Sustainable Living

Dressing Ethically

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One of my favorite made in the USA items: the pantsuit from Seamly.co! You can wear it dozens of different ways.

When I tell people I am launching an ethical fashion company focused on made in the USA clothing, they inevitably look me up and down and ask me”is what you are wearing now made in the USA?”

The answer is generally “no, it’s not.”

But that’s for a reason, I explain. While I do try to show off my IMBY inventory, I have a limited number of made in the USA items in my closet. Why? Because I took the plunge into ethical fashion a little less than two years ago, and with the pledge to shop consciously, I also started shopping much less frequently. I have tons of clothes from my “pre-ethical” days, and I don’t think it’s ethical to throw all those perfectly useful clothes away to allow my closet to be “ethical-only.”

However, I haven’t bought a single new item of clothing since February 2014 that wasn’t made ethically or thrifted. That’s something I am proud to say. What I really realized in this process is that I simply don’t need much. I have more than enough clothes! I used to shop when I was bored or to kill time. Now anything I add to my closet now is something special, something that speaks to me, and something that fills a need.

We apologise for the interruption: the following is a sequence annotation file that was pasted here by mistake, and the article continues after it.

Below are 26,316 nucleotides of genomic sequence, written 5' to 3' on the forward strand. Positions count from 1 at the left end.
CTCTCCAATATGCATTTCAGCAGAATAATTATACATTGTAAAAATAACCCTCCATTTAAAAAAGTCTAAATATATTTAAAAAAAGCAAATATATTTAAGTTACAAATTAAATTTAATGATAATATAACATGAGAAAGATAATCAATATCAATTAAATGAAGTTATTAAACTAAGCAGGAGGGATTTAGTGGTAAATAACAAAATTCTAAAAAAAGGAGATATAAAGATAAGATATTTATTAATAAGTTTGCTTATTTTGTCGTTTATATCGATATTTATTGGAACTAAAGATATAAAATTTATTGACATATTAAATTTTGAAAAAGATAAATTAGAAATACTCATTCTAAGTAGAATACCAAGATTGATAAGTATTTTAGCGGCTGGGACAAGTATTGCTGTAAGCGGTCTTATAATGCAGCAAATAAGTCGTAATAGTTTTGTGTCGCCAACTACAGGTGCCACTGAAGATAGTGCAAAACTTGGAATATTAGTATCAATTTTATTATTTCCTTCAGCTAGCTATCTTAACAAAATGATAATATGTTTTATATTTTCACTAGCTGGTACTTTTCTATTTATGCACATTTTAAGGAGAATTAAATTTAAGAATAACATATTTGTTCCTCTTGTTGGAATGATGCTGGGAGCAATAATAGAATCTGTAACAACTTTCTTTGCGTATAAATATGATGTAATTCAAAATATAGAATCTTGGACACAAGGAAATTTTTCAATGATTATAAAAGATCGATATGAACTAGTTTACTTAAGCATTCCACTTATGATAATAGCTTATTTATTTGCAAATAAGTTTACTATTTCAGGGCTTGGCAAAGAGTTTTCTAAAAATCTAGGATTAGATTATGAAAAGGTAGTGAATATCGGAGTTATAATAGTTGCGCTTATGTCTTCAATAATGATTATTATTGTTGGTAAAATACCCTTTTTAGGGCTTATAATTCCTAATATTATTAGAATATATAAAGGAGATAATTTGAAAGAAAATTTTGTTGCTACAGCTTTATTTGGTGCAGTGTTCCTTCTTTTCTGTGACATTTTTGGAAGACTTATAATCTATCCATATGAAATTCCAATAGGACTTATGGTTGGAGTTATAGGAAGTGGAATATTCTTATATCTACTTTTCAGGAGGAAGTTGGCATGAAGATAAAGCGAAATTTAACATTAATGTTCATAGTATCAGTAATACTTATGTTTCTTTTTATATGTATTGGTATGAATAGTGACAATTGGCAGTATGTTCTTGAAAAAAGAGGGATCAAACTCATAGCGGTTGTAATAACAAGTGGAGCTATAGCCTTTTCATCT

To me, that’s being an ethical shopper– it goes beyond the label. It’s not throwing out all your old Zara and Forever 21 clothes, it making a conscious decision in this moment, moving forward, to be aware of how your clothes are made, and to tell the story of how you choose to spend your money.

That’s one of the main reasons I started IMBY, to help consumers who want to shop in this way find whatever they need easily, quickly, and affordably. And on my journey, I have come across so many other individuals taking this pledge and starting their own ethical companies. I am confident that ethical fashion is on the rise.

What does conscious consumerism mean to you?

 

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2 thoughts on “Dressing Ethically

  1. personally went the same way, transition is long and the hard part of building an ethical brand is not the “building the brand” thing, but promoting ethics in a way people can relate to it and eventually go more conscious, best of luck!

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